Phoenix belongs to the class of dynamic recursive models, and is solved in five-year time steps from 2005 through 2100. Phoenix replaces the Second Generation Model (SGM) that was formerly used for general equilibrium analysis at JGCRI. In Phoenix the world is divided into twenty-four regions (Table 1), each with twenty-six industrial sectors (Table 2) and two representative agents (the government and a representative consumer). The regional identities include both individual countries (e.g. USA, Brazil, and Canada) and aggregates of countries within a particular geographic region (e.g. Middle East, North Africa, and the European Union 15). Each industrial sector produces a single output that is consumed by the representative consumer and the government and used by the production sectors as intermediate inputs. The distribution of goods in each period is based upon optimizing behavior by both the producers and consumers; producers minimize costs given a particular nested constant elasticity of substitution (CES) production technology and consumers maximize nested CES utility given a budget constraint.
There are four factors of production (natural resources, land, labor, and capital) that are owned by the representative regional household and are supplied to the region’s production sectors. With a given technology, the industrial sectors combine the primary factors of production with intermediate material and energy inputs to produce final consumption goods. These goods fulfill private and public consumption, by the representative consumer and government respectively, and the demand for intermediate inputs by the production sectors. When the quantity of goods supplied equals the quantity demanded, the model has achieved market clearance.
The flow of goods is accompanied by a corresponding flow of payments. The representative consumer receives payments in return for renting the factors of production to the industrial sectors. These payments are used to purchase goods and services from the industrial sectors for private consumption. Industrial sectors collect payments in return for their sale of intermediate and final demand goods. This revenue is used to purchase other intermediate goods and the factors of production. The government collects taxes and uses this income to purchase goods and services for public consumption. Income balance is achieved when a consumer’s income from the renting of a production factor equals the value of the goods purchased gross of taxes. Likewise, zero profit conditions are met when the value of goods sold by a producer equals the total cost of material and factor inputs.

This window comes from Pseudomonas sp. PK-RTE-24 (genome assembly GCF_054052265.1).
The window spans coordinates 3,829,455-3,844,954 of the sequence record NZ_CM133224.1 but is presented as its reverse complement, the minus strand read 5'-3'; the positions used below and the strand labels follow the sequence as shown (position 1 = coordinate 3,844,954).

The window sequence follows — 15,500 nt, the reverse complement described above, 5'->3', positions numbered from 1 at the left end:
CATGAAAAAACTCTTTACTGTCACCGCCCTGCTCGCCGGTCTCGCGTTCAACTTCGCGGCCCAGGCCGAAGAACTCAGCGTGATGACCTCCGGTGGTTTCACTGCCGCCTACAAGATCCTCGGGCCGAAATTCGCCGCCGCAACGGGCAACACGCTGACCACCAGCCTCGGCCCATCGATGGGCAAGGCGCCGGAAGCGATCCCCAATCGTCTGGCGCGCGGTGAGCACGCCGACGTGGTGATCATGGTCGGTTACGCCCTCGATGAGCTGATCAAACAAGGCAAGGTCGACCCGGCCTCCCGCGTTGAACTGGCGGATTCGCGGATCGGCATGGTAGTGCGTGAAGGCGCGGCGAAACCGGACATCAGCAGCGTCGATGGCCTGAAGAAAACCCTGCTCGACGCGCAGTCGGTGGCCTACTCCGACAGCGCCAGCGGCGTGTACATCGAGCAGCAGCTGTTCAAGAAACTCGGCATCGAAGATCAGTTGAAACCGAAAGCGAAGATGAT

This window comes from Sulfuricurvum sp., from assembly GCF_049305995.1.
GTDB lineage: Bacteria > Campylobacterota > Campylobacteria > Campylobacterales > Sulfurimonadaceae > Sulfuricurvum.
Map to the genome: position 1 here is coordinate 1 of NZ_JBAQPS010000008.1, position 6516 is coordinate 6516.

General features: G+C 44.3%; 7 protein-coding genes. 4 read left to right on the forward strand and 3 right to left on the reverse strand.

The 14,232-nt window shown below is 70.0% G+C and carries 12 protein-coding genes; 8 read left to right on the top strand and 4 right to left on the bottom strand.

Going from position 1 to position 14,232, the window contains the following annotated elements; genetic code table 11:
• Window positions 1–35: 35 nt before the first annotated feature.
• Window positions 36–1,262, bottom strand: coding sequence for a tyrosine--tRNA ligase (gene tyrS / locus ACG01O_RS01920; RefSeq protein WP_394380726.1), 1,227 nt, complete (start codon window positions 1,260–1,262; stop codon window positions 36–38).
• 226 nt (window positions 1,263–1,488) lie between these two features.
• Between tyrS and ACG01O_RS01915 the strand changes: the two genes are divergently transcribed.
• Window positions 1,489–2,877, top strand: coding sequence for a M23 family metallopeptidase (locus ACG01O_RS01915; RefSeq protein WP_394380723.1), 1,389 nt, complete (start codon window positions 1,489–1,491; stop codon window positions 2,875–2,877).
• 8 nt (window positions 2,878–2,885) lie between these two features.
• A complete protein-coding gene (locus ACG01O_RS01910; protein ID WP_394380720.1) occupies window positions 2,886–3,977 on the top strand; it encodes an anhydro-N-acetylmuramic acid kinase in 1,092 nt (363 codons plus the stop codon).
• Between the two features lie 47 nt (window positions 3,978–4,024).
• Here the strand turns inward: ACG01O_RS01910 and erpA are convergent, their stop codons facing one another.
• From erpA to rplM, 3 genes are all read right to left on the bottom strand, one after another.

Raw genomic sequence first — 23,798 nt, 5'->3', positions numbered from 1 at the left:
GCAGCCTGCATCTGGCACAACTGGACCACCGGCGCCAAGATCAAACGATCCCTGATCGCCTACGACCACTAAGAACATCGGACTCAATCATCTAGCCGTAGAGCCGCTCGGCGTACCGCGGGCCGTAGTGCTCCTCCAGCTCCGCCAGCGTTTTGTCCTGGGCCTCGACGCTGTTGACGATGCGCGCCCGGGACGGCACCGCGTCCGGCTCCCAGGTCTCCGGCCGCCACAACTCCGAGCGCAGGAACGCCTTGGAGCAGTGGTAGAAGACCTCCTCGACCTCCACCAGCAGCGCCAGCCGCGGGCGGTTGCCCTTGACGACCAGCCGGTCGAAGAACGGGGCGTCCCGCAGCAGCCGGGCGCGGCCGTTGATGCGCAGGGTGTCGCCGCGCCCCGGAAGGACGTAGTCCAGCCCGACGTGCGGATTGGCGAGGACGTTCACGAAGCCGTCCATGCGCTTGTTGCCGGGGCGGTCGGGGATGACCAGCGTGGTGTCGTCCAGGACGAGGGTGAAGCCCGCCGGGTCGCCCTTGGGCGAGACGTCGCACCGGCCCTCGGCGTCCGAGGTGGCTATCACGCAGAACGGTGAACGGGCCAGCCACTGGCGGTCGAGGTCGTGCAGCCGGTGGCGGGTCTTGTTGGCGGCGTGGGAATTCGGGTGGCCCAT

Particular attention is paid to energy production in Phoenix. There are nine electricity-generating technologies (coal, natural gas, oil, biomass, nuclear, hydro, wind, solar, and geothermal) and four additional energy commodities: crude oil, refined oil products, coal, and natural gas. Coal gasification and biomass oil are introduced under the policy scenarios as backstop technologies for the gas and refined oil commodities respectively. We decompose electricity generation into production by the following technologies: coal, gas, oil, biomass, nuclear, wind, solar, and hydro. In addition, we include carbon capture and sequestration technology for a portion of the electricity generated by coal and gas as the price of emitting carbon increases capture efficiency of carbon dioxide increases.
International trade is modeled using Armington and Heckscher-Ohlin (HO) trade functions. We assume HO trade for crude oil and gas, and as a result, all countries experience the same import price for these goods. The remaining 24 goods are traded using an Armington model, causing import prices to vary as a function of regional differences and international transportation costs. A combination of the domestic and imported goods are consumed and used as intermediate inputs as defined by the elasticity of substitution between imported and domestic commodities.
The core data are regional social accounting matrices (SAM) generated by the Global Trade Analysis Project (GTAP) version 7 database, which contains detailed economic data for 57 industrial sectors in 112 geographic regions (Badri and Walmsley, 2008). The SAM contains input-output data for each industrial sector, as well as a record of factor endowments, direct taxes levied on household income and collected by the government, export-import values, private consumption and government spending. The GTAP database is supplemented with additional sources, including regional energy data from the International Energy Association (IEA).